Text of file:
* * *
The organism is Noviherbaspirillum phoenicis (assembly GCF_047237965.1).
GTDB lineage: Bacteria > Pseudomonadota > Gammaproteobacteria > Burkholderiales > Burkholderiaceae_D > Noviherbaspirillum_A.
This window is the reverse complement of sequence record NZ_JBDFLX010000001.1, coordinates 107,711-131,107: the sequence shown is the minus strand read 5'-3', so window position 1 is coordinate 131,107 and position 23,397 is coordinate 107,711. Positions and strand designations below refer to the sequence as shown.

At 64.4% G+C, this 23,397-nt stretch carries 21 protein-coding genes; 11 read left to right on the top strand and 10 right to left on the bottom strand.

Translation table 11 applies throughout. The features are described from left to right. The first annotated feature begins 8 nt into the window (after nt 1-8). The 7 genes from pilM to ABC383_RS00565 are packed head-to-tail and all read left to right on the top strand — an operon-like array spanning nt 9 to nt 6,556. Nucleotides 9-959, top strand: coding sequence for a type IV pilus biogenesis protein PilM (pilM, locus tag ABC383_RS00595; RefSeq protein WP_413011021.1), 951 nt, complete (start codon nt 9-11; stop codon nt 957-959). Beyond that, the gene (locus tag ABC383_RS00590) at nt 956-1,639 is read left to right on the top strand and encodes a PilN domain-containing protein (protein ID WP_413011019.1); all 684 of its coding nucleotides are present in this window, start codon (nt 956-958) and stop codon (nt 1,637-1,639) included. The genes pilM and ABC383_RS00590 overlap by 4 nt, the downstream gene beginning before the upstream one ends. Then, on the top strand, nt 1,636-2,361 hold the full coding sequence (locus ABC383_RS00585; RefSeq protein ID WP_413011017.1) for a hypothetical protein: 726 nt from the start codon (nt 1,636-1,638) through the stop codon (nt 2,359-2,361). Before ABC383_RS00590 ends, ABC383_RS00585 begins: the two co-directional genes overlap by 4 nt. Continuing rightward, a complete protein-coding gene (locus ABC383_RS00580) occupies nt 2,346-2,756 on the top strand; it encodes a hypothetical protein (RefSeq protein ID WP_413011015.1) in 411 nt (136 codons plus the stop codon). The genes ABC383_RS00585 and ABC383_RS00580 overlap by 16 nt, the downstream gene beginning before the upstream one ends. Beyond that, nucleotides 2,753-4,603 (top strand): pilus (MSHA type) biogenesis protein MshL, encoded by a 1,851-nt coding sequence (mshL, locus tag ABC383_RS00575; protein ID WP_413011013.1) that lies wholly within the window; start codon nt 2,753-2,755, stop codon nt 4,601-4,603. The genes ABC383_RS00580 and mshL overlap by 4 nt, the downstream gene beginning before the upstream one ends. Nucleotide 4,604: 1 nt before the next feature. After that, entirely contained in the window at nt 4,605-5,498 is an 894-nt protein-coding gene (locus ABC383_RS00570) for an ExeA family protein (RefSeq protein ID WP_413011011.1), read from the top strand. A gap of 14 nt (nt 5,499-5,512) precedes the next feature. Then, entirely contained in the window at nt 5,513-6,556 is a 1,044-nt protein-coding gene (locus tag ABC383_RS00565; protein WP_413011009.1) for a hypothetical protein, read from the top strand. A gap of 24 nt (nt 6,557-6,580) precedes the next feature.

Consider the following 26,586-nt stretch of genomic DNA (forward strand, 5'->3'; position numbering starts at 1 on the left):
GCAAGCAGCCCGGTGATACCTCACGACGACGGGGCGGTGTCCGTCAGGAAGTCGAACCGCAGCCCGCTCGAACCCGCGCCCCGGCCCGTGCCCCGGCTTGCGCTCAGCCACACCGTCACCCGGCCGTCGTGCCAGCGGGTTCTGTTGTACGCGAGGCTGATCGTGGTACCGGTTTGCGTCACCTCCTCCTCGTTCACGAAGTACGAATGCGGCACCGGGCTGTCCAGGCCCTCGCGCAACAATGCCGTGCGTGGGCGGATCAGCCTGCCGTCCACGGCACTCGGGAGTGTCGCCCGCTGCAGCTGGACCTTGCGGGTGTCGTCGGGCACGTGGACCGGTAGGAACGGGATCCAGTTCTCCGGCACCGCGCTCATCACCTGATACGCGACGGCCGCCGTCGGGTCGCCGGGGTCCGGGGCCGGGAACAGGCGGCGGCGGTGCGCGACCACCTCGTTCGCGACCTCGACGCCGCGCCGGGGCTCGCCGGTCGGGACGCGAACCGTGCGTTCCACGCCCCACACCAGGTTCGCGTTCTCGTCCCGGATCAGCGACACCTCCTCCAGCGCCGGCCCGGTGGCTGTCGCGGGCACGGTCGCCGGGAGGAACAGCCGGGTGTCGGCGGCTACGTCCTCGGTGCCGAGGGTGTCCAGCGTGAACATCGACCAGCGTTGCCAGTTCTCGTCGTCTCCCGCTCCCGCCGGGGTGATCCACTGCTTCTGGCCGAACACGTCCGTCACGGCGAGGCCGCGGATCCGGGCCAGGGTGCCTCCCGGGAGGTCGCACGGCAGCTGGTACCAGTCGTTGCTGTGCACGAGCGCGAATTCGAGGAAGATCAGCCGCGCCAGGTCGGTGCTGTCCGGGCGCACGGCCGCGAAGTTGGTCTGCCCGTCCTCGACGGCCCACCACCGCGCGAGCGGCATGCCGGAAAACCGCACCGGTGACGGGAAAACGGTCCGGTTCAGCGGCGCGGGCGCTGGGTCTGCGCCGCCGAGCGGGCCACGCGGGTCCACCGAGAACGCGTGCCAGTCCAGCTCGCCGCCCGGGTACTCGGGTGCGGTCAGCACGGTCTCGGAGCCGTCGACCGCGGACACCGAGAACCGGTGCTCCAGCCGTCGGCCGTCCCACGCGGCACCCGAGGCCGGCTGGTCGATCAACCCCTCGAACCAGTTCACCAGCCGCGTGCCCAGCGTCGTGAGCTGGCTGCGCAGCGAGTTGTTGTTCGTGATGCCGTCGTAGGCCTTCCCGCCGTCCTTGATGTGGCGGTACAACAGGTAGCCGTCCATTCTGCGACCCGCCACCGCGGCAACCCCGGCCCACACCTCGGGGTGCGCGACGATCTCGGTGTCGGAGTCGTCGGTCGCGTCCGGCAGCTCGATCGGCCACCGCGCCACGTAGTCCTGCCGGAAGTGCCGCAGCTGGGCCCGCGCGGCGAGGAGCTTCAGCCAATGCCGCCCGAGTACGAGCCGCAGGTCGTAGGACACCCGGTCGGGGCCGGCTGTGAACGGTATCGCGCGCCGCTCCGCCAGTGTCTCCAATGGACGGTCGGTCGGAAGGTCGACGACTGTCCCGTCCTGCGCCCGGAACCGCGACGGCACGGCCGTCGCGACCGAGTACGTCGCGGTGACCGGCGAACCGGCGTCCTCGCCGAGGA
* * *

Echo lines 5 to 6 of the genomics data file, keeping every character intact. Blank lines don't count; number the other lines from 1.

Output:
Translation table 11 applies throughout. The features are described from left to right. The first annotated feature begins 8 nt into the window (after nt 1-8). The 7 genes from pilM to ABC383_RS00565 are packed head-to-tail and all read left to right on the top strand — an operon-like array spanning nt 9 to nt 6,556. Nucleotides 9-959, top strand: coding sequence for a type IV pilus biogenesis protein PilM (pilM, locus tag ABC383_RS00595; RefSeq protein WP_413011021.1), 951 nt, complete (start codon nt 9-11; stop codon nt 957-959). Beyond that, the gene (locus tag ABC383_RS00590) at nt 956-1,639 is read left to right on the top strand and encodes a PilN domain-containing protein (protein ID WP_413011019.1); all 684 of its coding nucleotides are present in this window, start codon (nt 956-958) and stop codon (nt 1,637-1,639) included. The genes pilM and ABC383_RS00590 overlap by 4 nt, the downstream gene beginning before the upstream one ends. Then, on the top strand, nt 1,636-2,361 hold the full coding sequence (locus ABC383_RS00585; RefSeq protein ID WP_413011017.1) for a hypothetical protein: 726 nt from the start codon (nt 1,636-1,638) through the stop codon (nt 2,359-2,361). Before ABC383_RS00590 ends, ABC383_RS00585 begins: the two co-directional genes overlap by 4 nt. Continuing rightward, a complete protein-coding gene (locus ABC383_RS00580) occupies nt 2,346-2,756 on the top strand; it encodes a hypothetical protein (RefSeq protein ID WP_413011015.1) in 411 nt (136 codons plus the stop codon). The genes ABC383_RS00585 and ABC383_RS00580 overlap by 16 nt, the downstream gene beginning before the upstream one ends. Beyond that, nucleotides 2,753-4,603 (top strand): pilus (MSHA type) biogenesis protein MshL, encoded by a 1,851-nt coding sequence (mshL, locus tag ABC383_RS00575; protein ID WP_413011013.1) that lies wholly within the window; start codon nt 2,753-2,755, stop codon nt 4,601-4,603. The genes ABC383_RS00580 and mshL overlap by 4 nt, the downstream gene beginning before the upstream one ends. Nucleotide 4,604: 1 nt before the next feature. After that, entirely contained in the window at nt 4,605-5,498 is an 894-nt protein-coding gene (locus ABC383_RS00570) for an ExeA family protein (RefSeq protein ID WP_413011011.1), read from the top strand. A gap of 14 nt (nt 5,499-5,512) precedes the next feature. Then, entirely contained in the window at nt 5,513-6,556 is a 1,044-nt protein-coding gene (locus tag ABC383_RS00565; protein WP_413011009.1) for a hypothetical protein, read from the top strand. A gap of 24 nt (nt 6,557-6,580) precedes the next feature.

Consider the following 26,586-nt stretch of genomic DNA (forward strand, 5'->3'; position numbering starts at 1 on the left):